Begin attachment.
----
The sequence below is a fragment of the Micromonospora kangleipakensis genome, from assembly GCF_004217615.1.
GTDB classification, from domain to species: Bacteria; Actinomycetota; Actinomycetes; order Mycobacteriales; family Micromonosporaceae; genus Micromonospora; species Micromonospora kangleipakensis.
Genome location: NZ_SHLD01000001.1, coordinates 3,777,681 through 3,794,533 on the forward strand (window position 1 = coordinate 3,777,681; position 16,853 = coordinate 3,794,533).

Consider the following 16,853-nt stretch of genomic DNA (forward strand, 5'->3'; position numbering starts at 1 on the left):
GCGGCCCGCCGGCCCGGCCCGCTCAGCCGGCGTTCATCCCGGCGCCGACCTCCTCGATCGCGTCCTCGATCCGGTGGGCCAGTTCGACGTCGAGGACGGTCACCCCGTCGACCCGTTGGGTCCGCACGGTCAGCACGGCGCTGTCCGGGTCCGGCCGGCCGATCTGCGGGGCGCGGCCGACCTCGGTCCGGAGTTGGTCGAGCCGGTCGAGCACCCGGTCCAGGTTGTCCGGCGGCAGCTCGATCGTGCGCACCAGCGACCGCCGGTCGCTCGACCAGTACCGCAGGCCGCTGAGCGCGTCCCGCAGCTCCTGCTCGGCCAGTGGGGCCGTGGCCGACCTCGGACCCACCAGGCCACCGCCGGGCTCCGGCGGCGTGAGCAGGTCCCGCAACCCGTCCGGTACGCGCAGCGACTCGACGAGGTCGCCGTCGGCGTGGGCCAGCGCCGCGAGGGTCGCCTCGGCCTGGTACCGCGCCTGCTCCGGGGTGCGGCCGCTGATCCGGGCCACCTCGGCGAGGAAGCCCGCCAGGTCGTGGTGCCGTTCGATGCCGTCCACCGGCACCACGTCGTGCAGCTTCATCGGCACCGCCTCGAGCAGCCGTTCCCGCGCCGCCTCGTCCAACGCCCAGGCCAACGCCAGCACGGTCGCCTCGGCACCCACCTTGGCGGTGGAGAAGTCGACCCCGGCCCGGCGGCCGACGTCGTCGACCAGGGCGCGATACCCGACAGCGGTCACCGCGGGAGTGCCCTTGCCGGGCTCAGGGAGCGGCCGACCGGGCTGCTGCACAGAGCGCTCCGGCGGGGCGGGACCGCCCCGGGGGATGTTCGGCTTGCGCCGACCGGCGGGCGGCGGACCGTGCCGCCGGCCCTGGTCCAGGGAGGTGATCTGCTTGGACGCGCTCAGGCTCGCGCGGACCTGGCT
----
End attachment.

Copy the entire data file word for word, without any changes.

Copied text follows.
The sequence below is a fragment of the Micromonospora kangleipakensis genome, from assembly GCF_004217615.1.
GTDB classification, from domain to species: Bacteria; Actinomycetota; Actinomycetes; order Mycobacteriales; family Micromonosporaceae; genus Micromonospora; species Micromonospora kangleipakensis.
Genome location: NZ_SHLD01000001.1, coordinates 3,777,681 through 3,794,533 on the forward strand (window position 1 = coordinate 3,777,681; position 16,853 = coordinate 3,794,533).

Consider the following 16,853-nt stretch of genomic DNA (forward strand, 5'->3'; position numbering starts at 1 on the left):
GCGGCCCGCCGGCCCGGCCCGCTCAGCCGGCGTTCATCCCGGCGCCGACCTCCTCGATCGCGTCCTCGATCCGGTGGGCCAGTTCGACGTCGAGGACGGTCACCCCGTCGACCCGTTGGGTCCGCACGGTCAGCACGGCGCTGTCCGGGTCCGGCCGGCCGATCTGCGGGGCGCGGCCGACCTCGGTCCGGAGTTGGTCGAGCCGGTCGAGCACCCGGTCCAGGTTGTCCGGCGGCAGCTCGATCGTGCGCACCAGCGACCGCCGGTCGCTCGACCAGTACCGCAGGCCGCTGAGCGCGTCCCGCAGCTCCTGCTCGGCCAGTGGGGCCGTGGCCGACCTCGGACCCACCAGGCCACCGCCGGGCTCCGGCGGCGTGAGCAGGTCCCGCAACCCGTCCGGTACGCGCAGCGACTCGACGAGGTCGCCGTCGGCGTGGGCCAGCGCCGCGAGGGTCGCCTCGGCCTGGTACCGCGCCTGCTCCGGGGTGCGGCCGCTGATCCGGGCCACCTCGGCGAGGAAGCCCGCCAGGTCGTGGTGCCGTTCGATGCCGTCCACCGGCACCACGTCGTGCAGCTTCATCGGCACCGCCTCGAGCAGCCGTTCCCGCGCCGCCTCGTCCAACGCCCAGGCCAACGCCAGCACGGTCGCCTCGGCACCCACCTTGGCGGTGGAGAAGTCGACCCCGGCCCGGCGGCCGACGTCGTCGACCAGGGCGCGATACCCGACAGCGGTCACCGCGGGAGTGCCCTTGCCGGGCTCAGGGAGCGGCCGACCGGGCTGCTGCACAGAGCGCTCCGGCGGGGCGGGACCGCCCCGGGGGATGTTCGGCTTGCGCCGACCGGCGGGCGGCGGACCGTGCCGCCGGCCCTGGTCCAGGGAGGTGATCTGCTTGGACGCGCTCAGGCTCGCGCGGACCTGGCT